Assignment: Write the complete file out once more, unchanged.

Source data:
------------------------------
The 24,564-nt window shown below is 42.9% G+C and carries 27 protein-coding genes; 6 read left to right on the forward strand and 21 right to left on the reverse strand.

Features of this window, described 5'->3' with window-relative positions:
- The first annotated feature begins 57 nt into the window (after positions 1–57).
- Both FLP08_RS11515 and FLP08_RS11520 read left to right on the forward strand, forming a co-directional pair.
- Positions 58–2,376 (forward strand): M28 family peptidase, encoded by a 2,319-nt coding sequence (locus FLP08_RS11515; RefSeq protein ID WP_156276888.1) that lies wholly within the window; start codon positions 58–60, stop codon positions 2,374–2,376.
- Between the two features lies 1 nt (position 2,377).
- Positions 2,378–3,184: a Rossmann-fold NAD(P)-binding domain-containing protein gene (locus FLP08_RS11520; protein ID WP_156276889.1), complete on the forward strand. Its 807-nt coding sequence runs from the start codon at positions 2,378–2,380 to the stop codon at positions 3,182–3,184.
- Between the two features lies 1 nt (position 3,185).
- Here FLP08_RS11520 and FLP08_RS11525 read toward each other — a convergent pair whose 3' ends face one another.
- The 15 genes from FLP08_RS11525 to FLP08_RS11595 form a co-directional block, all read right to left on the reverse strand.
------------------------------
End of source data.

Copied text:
The 24,564-nt window shown below is 42.9% G+C and carries 27 protein-coding genes; 6 read left to right on the forward strand and 21 right to left on the reverse strand.

Features of this window, described 5'->3' with window-relative positions:
- The first annotated feature begins 57 nt into the window (after positions 1–57).
- Both FLP08_RS11515 and FLP08_RS11520 read left to right on the forward strand, forming a co-directional pair.
- Positions 58–2,376 (forward strand): M28 family peptidase, encoded by a 2,319-nt coding sequence (locus FLP08_RS11515; RefSeq protein ID WP_156276888.1) that lies wholly within the window; start codon positions 58–60, stop codon positions 2,374–2,376.
- Between the two features lies 1 nt (position 2,377).
- Positions 2,378–3,184: a Rossmann-fold NAD(P)-binding domain-containing protein gene (locus FLP08_RS11520; protein ID WP_156276889.1), complete on the forward strand. Its 807-nt coding sequence runs from the start codon at positions 2,378–2,380 to the stop codon at positions 3,182–3,184.
- Between the two features lies 1 nt (position 3,185).
- Here FLP08_RS11520 and FLP08_RS11525 read toward each other — a convergent pair whose 3' ends face one another.
- The 15 genes from FLP08_RS11525 to FLP08_RS11595 form a co-directional block, all read right to left on the reverse strand.